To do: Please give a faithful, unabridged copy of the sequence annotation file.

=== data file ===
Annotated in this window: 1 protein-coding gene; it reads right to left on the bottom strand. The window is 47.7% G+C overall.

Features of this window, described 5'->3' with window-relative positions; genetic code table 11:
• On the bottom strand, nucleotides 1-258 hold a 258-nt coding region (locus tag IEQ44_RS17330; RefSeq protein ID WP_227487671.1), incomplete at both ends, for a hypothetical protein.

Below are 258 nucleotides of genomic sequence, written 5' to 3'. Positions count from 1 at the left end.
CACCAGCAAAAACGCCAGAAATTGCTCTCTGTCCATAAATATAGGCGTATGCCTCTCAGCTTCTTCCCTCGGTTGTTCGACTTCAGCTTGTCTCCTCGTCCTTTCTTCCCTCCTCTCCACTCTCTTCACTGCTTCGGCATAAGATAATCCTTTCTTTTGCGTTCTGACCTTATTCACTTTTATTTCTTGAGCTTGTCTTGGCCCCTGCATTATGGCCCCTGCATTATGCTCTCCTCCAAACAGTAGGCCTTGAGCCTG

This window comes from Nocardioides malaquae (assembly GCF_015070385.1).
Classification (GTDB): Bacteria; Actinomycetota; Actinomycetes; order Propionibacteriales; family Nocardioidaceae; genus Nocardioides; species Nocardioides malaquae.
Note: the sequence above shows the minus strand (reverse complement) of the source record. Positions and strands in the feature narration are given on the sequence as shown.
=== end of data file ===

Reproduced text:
Annotated in this window: 1 protein-coding gene; it reads right to left on the bottom strand. The window is 47.7% G+C overall.

Features of this window, described 5'->3' with window-relative positions; genetic code table 11:
• On the bottom strand, nucleotides 1-258 hold a 258-nt coding region (locus tag IEQ44_RS17330; RefSeq protein ID WP_227487671.1), incomplete at both ends, for a hypothetical protein.

Below are 258 nucleotides of genomic sequence, written 5' to 3'. Positions count from 1 at the left end.
CACCAGCAAAAACGCCAGAAATTGCTCTCTGTCCATAAATATAGGCGTATGCCTCTCAGCTTCTTCCCTCGGTTGTTCGACTTCAGCTTGTCTCCTCGTCCTTTCTTCCCTCCTCTCCACTCTCTTCACTGCTTCGGCATAAGATAATCCTTTCTTTTGCGTTCTGACCTTATTCACTTTTATTTCTTGAGCTTGTCTTGGCCCCTGCATTATGGCCCCTGCATTATGCTCTCCTCCAAACAGTAGGCCTTGAGCCTG

This window comes from Nocardioides malaquae (assembly GCF_015070385.1).
Classification (GTDB): Bacteria; Actinomycetota; Actinomycetes; order Propionibacteriales; family Nocardioidaceae; genus Nocardioides; species Nocardioides malaquae.
Note: the sequence above shows the minus strand (reverse complement) of the source record. Positions and strands in the feature narration are given on the sequence as shown.